I have met Deepika Padukone just once: it was the CNN IBN Indian of the year awards last year when she won the special achievement prize for having acted in a series of hit films. She cried on that occasion on receiving the award from her father, the legendary badminton player Prakash Padukone. One sensed that the tears were the typical emotional response of a girl brought up with middle class values who was still coming to terms with the scale of her celebrityhood.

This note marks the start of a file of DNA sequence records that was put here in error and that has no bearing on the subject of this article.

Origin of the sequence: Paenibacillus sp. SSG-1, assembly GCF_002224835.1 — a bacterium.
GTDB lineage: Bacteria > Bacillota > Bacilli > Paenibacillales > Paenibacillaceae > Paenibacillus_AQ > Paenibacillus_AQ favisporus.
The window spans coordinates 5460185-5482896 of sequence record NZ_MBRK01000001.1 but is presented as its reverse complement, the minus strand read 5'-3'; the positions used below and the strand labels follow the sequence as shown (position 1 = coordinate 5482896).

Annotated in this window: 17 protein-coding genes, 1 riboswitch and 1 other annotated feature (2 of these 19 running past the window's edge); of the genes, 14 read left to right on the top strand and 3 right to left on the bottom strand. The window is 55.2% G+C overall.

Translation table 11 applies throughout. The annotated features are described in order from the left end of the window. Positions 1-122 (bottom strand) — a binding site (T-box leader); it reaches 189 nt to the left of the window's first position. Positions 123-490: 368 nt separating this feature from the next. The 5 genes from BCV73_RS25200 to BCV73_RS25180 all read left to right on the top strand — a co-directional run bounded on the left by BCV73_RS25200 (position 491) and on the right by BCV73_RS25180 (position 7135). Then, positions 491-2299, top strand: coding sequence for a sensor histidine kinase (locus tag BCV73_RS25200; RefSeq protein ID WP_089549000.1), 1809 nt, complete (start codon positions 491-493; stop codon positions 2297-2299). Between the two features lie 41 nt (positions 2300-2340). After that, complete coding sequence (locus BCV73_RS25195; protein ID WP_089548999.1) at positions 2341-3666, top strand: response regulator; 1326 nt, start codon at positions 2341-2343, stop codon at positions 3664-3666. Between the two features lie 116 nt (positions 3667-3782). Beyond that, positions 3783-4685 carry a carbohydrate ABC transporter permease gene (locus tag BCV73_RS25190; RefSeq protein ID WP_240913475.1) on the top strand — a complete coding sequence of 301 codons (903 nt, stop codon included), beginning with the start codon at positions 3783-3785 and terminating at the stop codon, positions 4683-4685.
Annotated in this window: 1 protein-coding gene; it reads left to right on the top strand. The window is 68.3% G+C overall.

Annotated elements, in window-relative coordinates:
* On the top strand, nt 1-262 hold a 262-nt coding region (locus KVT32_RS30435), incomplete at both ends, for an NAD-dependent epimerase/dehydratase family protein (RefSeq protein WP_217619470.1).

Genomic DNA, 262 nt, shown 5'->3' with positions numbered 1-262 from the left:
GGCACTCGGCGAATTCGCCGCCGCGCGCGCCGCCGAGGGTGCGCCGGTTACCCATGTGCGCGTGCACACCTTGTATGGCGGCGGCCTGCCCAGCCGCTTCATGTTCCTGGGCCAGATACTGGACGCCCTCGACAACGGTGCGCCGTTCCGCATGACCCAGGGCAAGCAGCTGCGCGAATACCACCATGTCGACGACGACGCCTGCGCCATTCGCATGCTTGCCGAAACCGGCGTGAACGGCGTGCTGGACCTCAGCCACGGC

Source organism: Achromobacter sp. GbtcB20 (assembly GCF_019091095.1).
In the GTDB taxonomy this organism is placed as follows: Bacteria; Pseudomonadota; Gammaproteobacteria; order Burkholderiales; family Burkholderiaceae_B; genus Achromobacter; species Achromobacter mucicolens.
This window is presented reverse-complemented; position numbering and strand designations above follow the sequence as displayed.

Now, the tears have given way to a flash of anger. Responding to a photograph showing her cleavage in a Times of India website, Deepika has tweeted: 'I have breasts, you got a problem?'. It's a sharp, direct response to a tabloid media culture that promotes the objectification of women. You could argue, as some have, that Bollywood contributes to this trend by repeatedly showing women as sex objects, so why blame the media? Point taken. If Deepika were to be seen actively encouraging photographers to film her body beautiful, she should have no complaints. But if this is yet another example of the mindless titillation that dominates our entertainment pages, then we must seriously ask ourselves whether a newspaper or a website is simply falling for the trap of the lowest common denominator. Sex sells, but when it's at the cost of sense and sensibility, then it's time to switch off.